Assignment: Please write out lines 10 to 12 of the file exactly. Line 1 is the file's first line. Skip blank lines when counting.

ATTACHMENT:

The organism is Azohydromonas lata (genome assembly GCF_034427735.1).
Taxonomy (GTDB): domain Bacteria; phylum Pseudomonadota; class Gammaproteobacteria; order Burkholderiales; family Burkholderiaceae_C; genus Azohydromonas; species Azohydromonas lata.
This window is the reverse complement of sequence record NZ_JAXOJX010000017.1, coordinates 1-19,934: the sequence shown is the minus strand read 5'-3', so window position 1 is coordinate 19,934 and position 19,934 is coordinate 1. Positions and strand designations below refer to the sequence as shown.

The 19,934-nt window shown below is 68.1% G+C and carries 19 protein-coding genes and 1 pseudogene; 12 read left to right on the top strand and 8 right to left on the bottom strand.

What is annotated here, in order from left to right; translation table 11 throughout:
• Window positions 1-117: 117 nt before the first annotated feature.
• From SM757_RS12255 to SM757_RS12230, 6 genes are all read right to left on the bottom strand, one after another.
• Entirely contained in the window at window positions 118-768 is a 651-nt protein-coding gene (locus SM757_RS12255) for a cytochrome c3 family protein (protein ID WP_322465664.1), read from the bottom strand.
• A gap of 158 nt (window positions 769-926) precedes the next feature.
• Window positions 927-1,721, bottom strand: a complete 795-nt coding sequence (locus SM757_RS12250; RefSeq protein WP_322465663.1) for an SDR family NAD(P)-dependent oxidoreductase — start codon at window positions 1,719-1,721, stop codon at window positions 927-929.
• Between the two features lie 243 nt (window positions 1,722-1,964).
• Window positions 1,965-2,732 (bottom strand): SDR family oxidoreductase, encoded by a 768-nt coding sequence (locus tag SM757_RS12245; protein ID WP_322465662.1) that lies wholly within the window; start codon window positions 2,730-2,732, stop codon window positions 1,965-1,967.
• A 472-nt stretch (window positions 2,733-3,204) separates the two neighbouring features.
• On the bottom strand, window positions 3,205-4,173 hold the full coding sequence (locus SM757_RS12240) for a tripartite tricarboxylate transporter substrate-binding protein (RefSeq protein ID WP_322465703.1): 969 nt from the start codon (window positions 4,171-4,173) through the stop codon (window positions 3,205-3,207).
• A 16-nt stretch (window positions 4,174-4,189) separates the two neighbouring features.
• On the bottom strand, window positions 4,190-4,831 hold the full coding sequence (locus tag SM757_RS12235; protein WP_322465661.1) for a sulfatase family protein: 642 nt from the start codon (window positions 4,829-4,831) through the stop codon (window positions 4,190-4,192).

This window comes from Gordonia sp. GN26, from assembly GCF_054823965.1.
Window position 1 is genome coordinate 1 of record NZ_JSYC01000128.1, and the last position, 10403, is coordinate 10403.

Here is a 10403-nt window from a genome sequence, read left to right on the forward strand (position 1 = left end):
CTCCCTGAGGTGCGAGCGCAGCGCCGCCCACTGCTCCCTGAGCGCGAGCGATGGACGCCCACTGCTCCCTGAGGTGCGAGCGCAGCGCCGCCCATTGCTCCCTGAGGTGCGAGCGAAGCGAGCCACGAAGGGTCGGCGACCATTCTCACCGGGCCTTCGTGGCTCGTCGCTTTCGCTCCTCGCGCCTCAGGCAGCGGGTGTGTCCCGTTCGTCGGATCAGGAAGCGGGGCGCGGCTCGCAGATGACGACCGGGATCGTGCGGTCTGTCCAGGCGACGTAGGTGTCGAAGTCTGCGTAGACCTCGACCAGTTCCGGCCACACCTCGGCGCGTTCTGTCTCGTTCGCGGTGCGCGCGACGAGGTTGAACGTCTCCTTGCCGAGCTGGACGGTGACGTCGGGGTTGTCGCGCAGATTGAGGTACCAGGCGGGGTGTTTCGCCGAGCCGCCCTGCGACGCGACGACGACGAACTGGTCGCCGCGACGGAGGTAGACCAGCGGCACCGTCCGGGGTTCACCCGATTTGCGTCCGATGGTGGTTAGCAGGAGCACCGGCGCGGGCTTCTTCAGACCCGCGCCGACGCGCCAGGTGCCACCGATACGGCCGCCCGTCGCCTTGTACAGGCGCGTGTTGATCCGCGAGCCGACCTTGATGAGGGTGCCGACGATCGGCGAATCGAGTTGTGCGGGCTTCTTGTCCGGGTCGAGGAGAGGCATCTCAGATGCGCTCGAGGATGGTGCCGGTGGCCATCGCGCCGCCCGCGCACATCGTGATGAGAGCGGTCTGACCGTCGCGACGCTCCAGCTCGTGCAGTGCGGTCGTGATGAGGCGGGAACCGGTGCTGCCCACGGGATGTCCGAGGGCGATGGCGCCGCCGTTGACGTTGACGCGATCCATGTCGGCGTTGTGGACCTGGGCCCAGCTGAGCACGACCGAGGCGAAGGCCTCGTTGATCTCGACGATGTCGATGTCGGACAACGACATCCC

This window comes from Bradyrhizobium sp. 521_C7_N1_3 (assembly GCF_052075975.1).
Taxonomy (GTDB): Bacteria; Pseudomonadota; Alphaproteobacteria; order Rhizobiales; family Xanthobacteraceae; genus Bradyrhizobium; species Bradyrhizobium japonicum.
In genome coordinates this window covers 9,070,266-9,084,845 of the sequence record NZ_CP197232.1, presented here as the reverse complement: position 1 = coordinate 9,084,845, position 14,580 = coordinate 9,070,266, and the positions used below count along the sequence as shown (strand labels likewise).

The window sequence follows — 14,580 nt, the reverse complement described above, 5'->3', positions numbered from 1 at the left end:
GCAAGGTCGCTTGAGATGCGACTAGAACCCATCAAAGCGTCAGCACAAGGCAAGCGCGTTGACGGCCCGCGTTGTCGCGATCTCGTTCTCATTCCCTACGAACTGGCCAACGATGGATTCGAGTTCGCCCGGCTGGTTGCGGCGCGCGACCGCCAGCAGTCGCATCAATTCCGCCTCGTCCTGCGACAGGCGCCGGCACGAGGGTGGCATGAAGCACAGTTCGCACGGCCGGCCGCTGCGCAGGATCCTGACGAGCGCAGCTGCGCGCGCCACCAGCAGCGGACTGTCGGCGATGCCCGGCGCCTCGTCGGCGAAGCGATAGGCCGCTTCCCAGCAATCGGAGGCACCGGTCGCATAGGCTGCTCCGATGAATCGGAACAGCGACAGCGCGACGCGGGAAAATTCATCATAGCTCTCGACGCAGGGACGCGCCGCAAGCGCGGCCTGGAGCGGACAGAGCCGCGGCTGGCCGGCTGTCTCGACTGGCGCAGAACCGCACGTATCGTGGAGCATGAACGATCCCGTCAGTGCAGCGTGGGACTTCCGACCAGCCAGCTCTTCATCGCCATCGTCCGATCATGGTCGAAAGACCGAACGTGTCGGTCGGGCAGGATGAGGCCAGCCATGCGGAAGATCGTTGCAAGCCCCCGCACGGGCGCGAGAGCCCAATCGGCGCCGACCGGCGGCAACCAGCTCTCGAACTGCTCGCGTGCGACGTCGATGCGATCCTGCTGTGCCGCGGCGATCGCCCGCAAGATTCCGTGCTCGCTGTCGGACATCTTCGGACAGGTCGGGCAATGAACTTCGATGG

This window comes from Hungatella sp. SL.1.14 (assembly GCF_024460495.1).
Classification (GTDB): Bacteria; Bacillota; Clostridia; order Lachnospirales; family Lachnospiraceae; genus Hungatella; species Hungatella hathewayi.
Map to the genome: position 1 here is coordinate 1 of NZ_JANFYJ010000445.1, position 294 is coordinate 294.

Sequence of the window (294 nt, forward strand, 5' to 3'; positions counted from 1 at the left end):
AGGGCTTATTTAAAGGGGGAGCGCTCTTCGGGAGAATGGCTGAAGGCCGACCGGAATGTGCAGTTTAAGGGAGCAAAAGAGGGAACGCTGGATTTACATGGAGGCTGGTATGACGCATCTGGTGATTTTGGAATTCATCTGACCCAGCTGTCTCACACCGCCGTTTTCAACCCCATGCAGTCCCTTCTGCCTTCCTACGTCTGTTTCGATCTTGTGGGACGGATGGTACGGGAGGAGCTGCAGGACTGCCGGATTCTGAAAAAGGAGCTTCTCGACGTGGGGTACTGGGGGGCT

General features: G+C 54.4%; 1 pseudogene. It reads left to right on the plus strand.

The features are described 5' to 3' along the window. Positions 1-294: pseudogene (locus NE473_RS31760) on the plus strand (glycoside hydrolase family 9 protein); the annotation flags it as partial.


• Window positions 927-1,721, bottom strand: a complete 795-nt coding sequence (locus SM757_RS12250; RefSeq protein WP_322465663.1) for an SDR family NAD(P)-dependent oxidoreductase — start codon at window positions 1,719-1,721, stop codon at window positions 927-929.
• Between the two features lie 243 nt (window positions 1,722-1,964).
• Window positions 1,965-2,732 (bottom strand): SDR family oxidoreductase, encoded by a 768-nt coding sequence (locus tag SM757_RS12245; protein ID WP_322465662.1) that lies wholly within the window; start codon window positions 2,730-2,732, stop codon window positions 1,965-1,967.